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Environmentally stratified sampling design for the development of Great Lakes environmental indicators

Abstract

Understanding the relationship between human disturbance and ecological response is essential to the process of indicator development. For large-scale observational studies, sites should be selected across gradients of anthropogenic stress, but such gradients are often unknown for a population of sites prior to site selection. Stress data available from public sources can be used in a geographic information system (GIS) to partially characterize environmental conditions for large geographic areas without visiting the sites. We divided the U.S. Great Lakes coastal region into 762 units consisting of a shoreline reach and drainage-shed and then summarized over 200 environmental variables in seven categories for the units using a GIS. Redundancy within the categories of environmental variables was reduced using principal components analysis. Environmental strata were generated from cluster analysis using principal component scores as input. To protect against site selection bias, sites were selected in random order from clusters. The site selection process allowed us to exclude sites that were inaccessible and was shown to successfully distribute sites across the range of environmental variation in our GIS data. This design has broad applicability when the goal is to develop ecological indicators using observational data from large-scale surveys.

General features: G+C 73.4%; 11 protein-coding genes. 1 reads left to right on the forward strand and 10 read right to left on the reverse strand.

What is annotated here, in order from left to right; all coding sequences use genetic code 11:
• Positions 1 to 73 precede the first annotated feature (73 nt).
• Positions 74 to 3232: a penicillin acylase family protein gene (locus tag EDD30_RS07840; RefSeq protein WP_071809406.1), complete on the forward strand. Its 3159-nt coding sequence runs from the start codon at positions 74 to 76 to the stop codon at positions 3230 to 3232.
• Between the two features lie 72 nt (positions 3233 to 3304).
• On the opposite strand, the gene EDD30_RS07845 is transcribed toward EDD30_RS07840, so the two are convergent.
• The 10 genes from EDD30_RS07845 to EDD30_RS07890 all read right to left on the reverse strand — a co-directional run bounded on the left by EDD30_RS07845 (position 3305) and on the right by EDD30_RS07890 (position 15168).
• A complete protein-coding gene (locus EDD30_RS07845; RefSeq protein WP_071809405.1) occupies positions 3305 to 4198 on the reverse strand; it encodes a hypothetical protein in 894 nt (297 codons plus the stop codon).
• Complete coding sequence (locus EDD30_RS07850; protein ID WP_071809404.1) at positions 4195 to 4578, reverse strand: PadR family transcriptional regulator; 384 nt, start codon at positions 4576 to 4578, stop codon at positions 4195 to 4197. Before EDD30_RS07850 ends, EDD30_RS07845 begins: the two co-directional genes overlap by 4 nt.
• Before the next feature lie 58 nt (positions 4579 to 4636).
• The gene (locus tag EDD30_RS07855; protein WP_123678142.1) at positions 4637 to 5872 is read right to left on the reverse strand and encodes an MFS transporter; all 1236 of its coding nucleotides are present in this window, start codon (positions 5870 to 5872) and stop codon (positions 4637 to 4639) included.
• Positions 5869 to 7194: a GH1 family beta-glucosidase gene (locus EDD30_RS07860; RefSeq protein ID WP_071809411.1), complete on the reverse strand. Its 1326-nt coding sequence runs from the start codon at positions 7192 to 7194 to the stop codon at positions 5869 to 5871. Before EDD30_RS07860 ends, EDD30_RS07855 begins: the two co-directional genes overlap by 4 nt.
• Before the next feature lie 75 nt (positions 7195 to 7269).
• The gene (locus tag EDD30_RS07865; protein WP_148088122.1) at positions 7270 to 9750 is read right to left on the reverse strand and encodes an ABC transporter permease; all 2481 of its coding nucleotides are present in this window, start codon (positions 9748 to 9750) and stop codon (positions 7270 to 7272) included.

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Danz, N.P., Regal, R.R., Niemi, G.J. et al. Environmentally stratified sampling design for the development of Great Lakes environmental indicators. Environ Monit Assess 102, 41–65 (2005). https://doi.org/10.1007/s10661-005-1594-8

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Keywords

  • anthropogenic stress
  • ecological indicators
  • GIS
  • Great Lakes
  • human disturbance gradient
  • sampling design